Back then, it was still a bit dicey to walk around there - day or night. Even my friend's landlord was a bit suspect. He would leave threatening notes to his tenants if they were a few days late in rent. "Rats Die" could be penned on a note in your mailbox sometimes as a reminder.

These days, few of us could barely afford the rent being charged to live in that same shitbox. I hate to think what would happen if someone is now late with the rent.

The evening was getting chillier and we thought we would duck into a local restaurant for warmth and sustenance. The beauty of New York is that there's some type of food establishment on almost every block you walk down. And we found a small, inviting place serving a Middle Eastern fare that was wedged on the street level between two old buildings. The place had a cozy feel. People were standing near the small bar making even smaller talk. And the kitchen was exposed to the street with a big glass window. More importantly, there were a few empty tables in sight. More luck.

We walked in, spoke to the maitre d', and were told the wait was about an hour. I looked around at the empty tables and then back to the man. "Perhaps, a bit sooner. Have a seat at the bar," he said.

We walked over to the bar. Or should I say the wine bar, because that's all they were serving! I was actually in the mood for a bourbon on this cold night. So after a few minutes, we walked out to try our luck elsewhere.

We headed back towards the main thoroughfare of Spring Street and came to the bustling Balthazar restaurant, or a bistro as they like to call it. The place is huge and is known for its wonderful bakery as well as its breakfast, lunch and dinner menus. It was hopping inside and a fully stocked bar took up one wall of the place. It was just past 9 pm now so getting a seat should be no problem ...

... if you still lived in the suburbs. It seems 9 pm is still early in Manhattan and a two-hour wait for two was going to be too long!

The ambiance of New York was beginning to wear off. The cold air was not so pleasant anymore, and our hunger was beginning to turn to agitation.

"Let's just head to Hoboken," my wife said. "There has to be a place there."

The thought of leaving the city and heading back across the Hudson was depressing. But Hoboken has really changed and has some fine eateries as well as a fantastic view of the Manhattan skyline. At least, we could feel the city's presence from there, have some good food and then get home quite easily.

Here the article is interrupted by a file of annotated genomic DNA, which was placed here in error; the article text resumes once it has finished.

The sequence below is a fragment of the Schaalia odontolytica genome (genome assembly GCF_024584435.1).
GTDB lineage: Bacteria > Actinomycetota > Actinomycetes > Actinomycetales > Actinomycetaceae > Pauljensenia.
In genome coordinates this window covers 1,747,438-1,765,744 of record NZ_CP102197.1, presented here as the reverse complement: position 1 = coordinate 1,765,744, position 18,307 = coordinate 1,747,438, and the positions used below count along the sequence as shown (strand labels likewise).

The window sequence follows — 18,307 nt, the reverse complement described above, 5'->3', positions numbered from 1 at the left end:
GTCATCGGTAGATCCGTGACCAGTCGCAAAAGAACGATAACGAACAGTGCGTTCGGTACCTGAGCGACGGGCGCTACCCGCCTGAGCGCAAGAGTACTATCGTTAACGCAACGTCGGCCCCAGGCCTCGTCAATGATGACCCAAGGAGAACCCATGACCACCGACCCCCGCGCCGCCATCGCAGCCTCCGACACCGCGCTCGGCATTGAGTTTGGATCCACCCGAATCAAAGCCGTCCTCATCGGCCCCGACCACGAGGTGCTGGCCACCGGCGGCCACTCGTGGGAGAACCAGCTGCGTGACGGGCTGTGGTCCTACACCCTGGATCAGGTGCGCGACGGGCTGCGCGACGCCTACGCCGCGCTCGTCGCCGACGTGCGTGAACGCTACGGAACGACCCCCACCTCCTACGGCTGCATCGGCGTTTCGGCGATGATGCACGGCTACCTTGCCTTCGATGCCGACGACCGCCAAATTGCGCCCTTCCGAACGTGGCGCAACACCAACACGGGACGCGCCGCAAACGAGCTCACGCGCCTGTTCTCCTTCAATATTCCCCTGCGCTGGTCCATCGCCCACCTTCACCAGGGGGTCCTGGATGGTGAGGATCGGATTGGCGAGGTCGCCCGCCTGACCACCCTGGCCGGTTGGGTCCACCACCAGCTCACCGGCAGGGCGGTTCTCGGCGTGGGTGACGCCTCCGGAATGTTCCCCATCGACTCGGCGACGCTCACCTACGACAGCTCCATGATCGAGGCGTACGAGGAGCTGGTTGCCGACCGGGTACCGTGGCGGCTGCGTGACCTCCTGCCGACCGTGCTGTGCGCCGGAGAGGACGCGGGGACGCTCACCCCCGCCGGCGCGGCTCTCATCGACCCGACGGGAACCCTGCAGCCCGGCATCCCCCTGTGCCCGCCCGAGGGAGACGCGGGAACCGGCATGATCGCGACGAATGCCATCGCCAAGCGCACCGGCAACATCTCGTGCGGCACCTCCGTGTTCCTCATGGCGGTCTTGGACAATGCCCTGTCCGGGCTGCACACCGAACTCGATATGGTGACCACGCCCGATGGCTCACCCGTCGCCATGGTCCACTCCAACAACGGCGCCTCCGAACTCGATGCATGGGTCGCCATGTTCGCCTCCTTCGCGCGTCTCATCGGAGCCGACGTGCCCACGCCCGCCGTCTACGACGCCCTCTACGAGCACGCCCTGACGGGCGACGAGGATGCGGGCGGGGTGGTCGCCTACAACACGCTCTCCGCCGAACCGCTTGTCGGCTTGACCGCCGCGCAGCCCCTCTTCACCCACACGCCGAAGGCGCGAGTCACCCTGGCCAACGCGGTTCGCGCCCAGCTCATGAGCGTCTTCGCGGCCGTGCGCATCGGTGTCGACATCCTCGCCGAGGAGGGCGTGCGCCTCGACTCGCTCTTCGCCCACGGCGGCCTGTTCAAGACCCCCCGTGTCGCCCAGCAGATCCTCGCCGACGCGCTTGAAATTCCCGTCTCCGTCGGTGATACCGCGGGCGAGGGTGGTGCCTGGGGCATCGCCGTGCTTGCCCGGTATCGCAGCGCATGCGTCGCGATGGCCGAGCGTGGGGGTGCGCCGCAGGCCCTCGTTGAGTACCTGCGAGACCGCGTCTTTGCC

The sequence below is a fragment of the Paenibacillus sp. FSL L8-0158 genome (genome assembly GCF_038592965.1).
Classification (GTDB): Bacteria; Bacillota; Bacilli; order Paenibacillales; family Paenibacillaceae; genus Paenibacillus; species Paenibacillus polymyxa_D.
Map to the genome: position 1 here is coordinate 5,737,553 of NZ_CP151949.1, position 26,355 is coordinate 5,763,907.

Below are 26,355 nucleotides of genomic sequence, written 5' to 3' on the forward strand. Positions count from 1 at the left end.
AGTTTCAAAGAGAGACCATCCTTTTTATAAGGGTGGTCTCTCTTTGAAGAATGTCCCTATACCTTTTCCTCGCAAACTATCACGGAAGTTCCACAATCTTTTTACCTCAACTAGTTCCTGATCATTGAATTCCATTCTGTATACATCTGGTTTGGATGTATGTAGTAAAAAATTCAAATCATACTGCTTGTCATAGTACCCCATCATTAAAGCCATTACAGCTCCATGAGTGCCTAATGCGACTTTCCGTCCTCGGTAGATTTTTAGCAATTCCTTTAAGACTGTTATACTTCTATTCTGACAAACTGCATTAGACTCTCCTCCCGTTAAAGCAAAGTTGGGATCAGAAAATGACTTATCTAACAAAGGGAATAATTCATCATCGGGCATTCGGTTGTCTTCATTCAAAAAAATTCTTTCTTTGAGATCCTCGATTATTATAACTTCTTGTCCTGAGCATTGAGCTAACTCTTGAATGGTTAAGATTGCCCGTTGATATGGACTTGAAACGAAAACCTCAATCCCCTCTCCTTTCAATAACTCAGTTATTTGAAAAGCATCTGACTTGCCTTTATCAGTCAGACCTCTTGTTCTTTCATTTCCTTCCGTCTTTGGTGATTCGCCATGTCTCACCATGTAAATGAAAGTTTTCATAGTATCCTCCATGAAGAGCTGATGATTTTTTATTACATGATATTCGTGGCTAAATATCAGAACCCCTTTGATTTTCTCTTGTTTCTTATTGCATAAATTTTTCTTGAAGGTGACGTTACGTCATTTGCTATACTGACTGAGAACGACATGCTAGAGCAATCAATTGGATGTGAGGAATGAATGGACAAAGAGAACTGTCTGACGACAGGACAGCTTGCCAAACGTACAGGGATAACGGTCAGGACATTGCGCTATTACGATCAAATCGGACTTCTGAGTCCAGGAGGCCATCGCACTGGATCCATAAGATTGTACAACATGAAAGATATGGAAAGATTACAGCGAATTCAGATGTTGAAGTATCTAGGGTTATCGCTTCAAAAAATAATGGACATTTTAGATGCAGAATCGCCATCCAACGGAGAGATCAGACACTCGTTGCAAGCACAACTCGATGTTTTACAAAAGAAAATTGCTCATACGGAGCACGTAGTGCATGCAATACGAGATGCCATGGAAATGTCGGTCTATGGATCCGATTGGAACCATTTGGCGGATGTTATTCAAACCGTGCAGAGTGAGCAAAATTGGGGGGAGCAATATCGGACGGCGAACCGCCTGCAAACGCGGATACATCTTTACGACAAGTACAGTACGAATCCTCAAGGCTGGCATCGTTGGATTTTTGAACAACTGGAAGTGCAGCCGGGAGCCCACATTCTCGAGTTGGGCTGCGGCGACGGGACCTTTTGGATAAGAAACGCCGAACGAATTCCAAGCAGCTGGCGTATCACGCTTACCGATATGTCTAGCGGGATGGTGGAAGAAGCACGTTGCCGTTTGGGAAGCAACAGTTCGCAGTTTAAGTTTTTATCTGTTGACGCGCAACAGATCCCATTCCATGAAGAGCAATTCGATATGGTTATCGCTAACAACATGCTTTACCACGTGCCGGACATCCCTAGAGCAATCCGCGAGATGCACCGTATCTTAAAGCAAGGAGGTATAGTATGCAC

It only took about 15 minutes to get across, although to my wife who fell asleep during the drive it felt like hours.

"You're a lot of fun," I said.

"I'm hungry alright," she snapped back after popping her eyes open.

We drove by a few familiar restaurants and then decided upon a familiar steak house. The charming thing about Hoboken is that it is filled block after block with old apartment buildings and brownstones. The other thing is that maybe like 22 people have garages in the entire place. Everyone else parks on the street. This means no one really moves their car.

We circled the block that the restaurant was on. We expanded the circle by two blocks, then three. Nothing. We did this for 45 minutes. I had thought about calling the restaurant to place a pick up order but that would've been another 30 minute wait. We would've killed each other by then.

"I can't keep my eyes open," my wife mouthed as if she were on her last breath. And yet, she mustered more energy to bellow, "you should've made reservations."

I was tits up in a ditch. I had failed to find one place to eat in one of the best gastronomic cities in the world. I had failed to find parking in one of the most densely populated one-square mile cities west of the Hudson. I had turned a Saturday night filled with hope and romance into a night filled with hunger pangs and snores from my wife's mouth followed by drool (yeah, I said it).

I thought about this as I sat in the comfort of our suburban diner - the only place open at that hour - located one and a half miles from our home and ate my chicken gyro sandwich with tzatziki sauce on the side. My wife nursed a coffee.

"You gotta go back tomorrow morning to get her," she said.